Wow, this is one kiddo that I thought I'd never survive--LOL! I'm just keeping things real. I hate reading just cheery, rosy, adoption blogs. Life naturally has ups & downs and if you are speaking of your life, you should tell of some of the downs as well. So, this will be an honest post, as they all are. Be prepared. You have heard of RAD in the adoption world, I'm sure. It is a diagnosis that every adoptive parent fears and dreads. We ended up with not just one, but two "RADishes." One was Alex, whom I've already written about and one was Yana.
Yana came home at 8.5 years old. Her life before here was not the best it could have been. She was at a home for older children. Once children hit this home, there is very little hope ever of them being adopted. In fact, once children hit 4 years old, the chances of an older child being adopted is slim to none. I thought I heard 5% chance but that was so long ago. So, once they reach the orphanage there, their hope has faded of ever having a family. Therefore, the orphanages have their own little culture, own set of rules. They know when they age out, they will have no skills, no family, no money and nowhere to go. The boys typically end up in the army or on the streets. The girls end up on the streets doing the world's "oldest profession." When we picked Yana up, we knew she had witnessed more in that short year than many of the adults combined reading this have. Truly sad to have the days of baby dolls & barbies go by so fast & be forced to grow up due to those around you. This little bit of orphanage history is to help you all understand what we were contending with in Yana when she first arrived home.
When first home, there was nothing but anger in her. She had left every bit of the life she had ever known. Her friends, her language, her food, her culture, her life was ultimately gone with one plane ride home. We battled much when first home. We had to deal with her extreme grief she was experiencing. Only her grief came out in the form of anger. She had rages. These are not temper tantrums but full fledge rages. We had to literally sit on top of her so she would not harm herself or us. What we didn't know at the time is just how deep our daughter's wounds were. She has been diagnosed with RAD(reactive attachment disorder), FAE(fetal alcohol effects), PTSD, CAPD(central auditory processing disorder) and even ODD(oppositional defiance disorder). Whew, quite a mouthful. One day, I will give a quick lesson on what all these different dx's and disorders mean in the grand scheme of things. Anyhow, when first home, she did not know how to fit in with a family. A few months later we brought Bojan home, she wanted nothing whatsoever to do with him. Took us awhile to figure that one out but in Russia they are essentially taught to hate those with disabilities. Bojan was missing his leg and she thought that was gross. It was interesting to say the least. Tonight, they were talking back & forth at the dinner table to each other as if attached at the hip. They are very close nowadays and are SO much alike it's not even funny.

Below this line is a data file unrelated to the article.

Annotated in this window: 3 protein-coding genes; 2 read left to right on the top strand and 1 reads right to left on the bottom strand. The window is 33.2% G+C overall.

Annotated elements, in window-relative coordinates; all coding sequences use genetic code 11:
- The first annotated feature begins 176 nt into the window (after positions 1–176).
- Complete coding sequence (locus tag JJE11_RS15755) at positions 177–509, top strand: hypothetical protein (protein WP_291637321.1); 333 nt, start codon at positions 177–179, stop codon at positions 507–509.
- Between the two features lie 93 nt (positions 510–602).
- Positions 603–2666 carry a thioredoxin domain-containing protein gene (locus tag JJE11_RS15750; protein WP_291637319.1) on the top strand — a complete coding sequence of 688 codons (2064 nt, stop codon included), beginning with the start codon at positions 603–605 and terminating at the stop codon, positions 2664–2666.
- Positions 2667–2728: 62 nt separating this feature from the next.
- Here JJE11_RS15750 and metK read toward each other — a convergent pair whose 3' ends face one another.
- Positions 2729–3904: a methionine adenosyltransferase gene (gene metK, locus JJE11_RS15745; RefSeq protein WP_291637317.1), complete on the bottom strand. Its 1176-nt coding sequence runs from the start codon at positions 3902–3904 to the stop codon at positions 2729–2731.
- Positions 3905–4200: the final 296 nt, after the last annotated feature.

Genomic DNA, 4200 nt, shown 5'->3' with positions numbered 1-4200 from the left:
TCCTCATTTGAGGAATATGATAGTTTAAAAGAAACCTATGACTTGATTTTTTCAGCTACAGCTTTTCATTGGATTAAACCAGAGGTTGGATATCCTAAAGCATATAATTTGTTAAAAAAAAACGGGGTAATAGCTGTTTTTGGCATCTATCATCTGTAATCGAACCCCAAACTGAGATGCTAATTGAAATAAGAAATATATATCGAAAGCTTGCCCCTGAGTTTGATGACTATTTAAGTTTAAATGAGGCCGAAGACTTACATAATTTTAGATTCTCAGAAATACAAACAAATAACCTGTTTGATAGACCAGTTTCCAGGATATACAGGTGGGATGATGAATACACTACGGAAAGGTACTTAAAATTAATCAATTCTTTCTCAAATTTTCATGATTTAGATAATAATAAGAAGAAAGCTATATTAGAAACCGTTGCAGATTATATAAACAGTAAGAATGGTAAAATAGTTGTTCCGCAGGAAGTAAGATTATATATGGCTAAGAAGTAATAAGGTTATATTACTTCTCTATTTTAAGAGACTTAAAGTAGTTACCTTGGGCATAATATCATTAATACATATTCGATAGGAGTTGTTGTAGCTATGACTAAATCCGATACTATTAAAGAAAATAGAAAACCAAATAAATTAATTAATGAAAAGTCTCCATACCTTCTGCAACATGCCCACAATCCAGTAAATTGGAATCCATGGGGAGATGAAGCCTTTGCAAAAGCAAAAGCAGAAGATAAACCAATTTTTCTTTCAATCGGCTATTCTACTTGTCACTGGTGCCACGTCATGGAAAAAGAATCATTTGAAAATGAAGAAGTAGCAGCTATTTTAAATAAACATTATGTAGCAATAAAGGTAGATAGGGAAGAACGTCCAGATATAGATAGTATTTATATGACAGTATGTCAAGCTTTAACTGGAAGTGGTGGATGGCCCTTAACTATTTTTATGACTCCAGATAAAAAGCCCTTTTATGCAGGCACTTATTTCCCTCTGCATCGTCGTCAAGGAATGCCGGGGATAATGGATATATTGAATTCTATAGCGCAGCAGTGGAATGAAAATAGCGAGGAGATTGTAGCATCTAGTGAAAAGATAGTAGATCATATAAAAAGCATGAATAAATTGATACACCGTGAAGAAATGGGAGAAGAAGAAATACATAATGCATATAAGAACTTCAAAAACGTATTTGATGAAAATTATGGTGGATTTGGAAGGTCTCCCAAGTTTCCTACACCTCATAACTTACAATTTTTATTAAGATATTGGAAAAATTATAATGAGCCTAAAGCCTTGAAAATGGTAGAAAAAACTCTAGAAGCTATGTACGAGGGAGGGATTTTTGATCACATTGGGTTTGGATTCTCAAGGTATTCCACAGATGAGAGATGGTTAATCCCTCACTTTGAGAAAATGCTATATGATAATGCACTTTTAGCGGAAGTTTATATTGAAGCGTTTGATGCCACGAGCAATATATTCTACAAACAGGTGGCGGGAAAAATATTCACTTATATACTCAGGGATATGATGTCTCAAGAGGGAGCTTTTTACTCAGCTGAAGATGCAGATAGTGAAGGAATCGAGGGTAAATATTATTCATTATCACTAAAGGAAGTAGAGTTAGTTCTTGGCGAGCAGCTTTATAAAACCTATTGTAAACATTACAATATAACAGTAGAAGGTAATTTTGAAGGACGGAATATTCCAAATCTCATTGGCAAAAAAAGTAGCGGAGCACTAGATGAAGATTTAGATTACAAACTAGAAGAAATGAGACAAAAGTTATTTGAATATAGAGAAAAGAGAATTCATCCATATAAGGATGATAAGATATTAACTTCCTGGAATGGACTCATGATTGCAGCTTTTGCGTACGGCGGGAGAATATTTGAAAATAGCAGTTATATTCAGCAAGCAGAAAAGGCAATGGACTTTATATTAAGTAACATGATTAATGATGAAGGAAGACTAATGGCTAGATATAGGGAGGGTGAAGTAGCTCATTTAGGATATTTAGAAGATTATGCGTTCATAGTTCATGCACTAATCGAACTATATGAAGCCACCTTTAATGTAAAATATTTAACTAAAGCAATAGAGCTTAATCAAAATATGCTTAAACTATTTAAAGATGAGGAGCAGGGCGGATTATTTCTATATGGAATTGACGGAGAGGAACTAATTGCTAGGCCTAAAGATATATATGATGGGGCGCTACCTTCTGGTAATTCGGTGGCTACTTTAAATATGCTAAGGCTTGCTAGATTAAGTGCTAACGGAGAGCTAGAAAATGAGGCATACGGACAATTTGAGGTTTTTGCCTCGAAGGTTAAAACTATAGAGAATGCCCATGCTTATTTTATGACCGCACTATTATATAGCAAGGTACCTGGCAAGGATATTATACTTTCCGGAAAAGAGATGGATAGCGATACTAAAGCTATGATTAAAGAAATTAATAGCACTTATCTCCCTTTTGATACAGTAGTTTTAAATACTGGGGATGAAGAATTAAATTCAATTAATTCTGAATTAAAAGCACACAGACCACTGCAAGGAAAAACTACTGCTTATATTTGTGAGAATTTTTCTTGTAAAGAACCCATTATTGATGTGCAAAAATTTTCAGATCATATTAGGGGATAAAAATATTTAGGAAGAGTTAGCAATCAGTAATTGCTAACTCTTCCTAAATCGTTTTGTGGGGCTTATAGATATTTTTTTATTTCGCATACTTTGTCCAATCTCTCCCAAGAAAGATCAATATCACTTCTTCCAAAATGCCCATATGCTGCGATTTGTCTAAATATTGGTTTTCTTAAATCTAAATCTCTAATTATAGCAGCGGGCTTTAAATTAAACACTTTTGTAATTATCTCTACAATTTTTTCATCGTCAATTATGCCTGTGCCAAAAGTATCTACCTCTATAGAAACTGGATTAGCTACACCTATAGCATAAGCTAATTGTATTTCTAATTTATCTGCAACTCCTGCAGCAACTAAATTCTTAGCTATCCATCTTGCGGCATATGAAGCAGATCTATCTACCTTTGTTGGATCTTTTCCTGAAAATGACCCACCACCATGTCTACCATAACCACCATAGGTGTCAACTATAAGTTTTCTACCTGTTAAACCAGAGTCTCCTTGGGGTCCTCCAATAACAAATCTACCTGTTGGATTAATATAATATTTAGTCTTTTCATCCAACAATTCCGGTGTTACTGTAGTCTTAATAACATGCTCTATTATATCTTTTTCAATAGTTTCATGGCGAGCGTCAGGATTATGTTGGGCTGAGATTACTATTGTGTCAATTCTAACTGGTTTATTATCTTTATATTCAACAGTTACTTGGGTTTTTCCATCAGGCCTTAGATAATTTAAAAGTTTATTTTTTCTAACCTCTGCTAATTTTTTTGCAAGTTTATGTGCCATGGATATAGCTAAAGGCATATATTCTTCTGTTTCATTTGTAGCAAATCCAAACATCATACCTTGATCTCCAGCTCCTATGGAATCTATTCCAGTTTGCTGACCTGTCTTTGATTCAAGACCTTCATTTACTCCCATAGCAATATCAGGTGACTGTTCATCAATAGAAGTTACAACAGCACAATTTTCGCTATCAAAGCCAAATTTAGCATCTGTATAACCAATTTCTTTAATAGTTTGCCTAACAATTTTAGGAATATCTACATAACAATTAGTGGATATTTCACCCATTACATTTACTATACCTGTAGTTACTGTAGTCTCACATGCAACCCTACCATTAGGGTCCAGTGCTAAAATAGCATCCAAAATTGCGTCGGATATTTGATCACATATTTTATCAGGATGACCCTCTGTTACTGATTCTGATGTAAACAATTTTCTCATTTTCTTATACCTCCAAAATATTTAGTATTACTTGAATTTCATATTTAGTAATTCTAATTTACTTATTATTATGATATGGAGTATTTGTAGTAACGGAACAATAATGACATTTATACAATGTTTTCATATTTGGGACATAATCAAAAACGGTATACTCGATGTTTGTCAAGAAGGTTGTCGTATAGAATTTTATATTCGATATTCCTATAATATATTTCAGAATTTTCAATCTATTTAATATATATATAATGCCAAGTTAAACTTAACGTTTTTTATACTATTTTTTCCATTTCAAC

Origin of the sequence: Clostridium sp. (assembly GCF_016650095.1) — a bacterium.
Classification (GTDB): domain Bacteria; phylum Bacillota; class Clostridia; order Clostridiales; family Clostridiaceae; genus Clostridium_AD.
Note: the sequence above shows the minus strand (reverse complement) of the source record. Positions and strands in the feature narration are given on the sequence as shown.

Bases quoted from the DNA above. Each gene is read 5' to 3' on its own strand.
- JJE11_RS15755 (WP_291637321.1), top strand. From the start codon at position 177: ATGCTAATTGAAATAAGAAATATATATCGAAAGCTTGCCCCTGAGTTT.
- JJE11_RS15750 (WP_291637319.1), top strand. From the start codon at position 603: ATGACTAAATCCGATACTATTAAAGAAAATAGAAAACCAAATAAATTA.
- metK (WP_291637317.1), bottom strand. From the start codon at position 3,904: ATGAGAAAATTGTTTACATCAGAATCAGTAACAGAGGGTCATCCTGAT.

When first home, Yana was not the most easy going child to be around. It has taken years of struggles for her to find her place. But boy has she ever! WithYana, we took a different approach in her healing and did it with NO meds whatsoever. She could have gone on mood stabilizers, etc. We chose not to. We are not against meds as 2 of our boys are on antipyschotics & have been for years. It was just we thought she could heal without them. Gutsy move for sure. It has been well over a year since Yana's last RAD rage. We are at the point where those are gone. She now has empathy for others and shows genuine concern. Her total disdain for her brothers & sisters has now turned into love and adoration. Yana's schooling has done a 180 and she made A/B honor roll this past grading period. VERY proud of her accomplishments. Yana is extremely motivated to learn. Though not athletically inclined, she has found her talents elsewhere. She is a gifted artist. She loves drawing scenes of nature. Yana has a loving personality. Though she is testing us on limits during these teen years. However, I'm hearing from neighbors this is very NORMAL behavior for a teenager and we are taking it as such. Though, she does get grounded when necessary. I'll take caught on the phone late at night versus out on the streets anyday! She likes listening to music and hanging out with friends. Typical teenager for sure. Clearly, she has some deep scars that will take years to heal. However, she is doing just beautifully. She has mutured into a wonderful young lady and did it all on her own. Very proud of how far she has come & what an amazing transformation this has been for her.